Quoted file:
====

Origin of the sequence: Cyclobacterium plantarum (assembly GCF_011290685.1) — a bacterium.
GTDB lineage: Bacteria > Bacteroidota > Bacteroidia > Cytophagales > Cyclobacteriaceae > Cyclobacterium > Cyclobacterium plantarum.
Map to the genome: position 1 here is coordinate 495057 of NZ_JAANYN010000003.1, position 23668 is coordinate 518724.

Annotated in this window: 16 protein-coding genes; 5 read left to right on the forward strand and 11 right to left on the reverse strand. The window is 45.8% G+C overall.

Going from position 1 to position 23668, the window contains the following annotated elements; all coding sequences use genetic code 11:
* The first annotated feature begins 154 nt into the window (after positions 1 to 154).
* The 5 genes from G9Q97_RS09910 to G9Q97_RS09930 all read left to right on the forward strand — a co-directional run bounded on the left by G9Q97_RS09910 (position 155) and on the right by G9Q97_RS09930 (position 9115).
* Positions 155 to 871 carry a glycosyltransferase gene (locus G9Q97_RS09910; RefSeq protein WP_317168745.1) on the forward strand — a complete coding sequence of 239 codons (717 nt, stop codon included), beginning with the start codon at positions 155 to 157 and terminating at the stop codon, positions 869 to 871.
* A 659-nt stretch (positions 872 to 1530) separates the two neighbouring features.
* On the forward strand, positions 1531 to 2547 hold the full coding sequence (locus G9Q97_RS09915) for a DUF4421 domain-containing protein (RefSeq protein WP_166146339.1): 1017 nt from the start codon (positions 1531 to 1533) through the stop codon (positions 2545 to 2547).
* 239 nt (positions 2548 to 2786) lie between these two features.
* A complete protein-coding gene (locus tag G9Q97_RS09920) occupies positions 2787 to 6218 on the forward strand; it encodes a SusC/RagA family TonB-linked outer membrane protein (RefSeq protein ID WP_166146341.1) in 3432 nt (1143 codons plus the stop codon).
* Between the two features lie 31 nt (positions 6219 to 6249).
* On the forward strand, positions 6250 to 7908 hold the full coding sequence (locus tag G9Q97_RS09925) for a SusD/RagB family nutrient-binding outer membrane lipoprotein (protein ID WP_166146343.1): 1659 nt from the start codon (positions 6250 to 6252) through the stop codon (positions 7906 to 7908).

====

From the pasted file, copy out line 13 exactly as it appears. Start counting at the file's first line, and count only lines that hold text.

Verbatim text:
* Between the two features lie 31 nt (positions 6219 to 6249).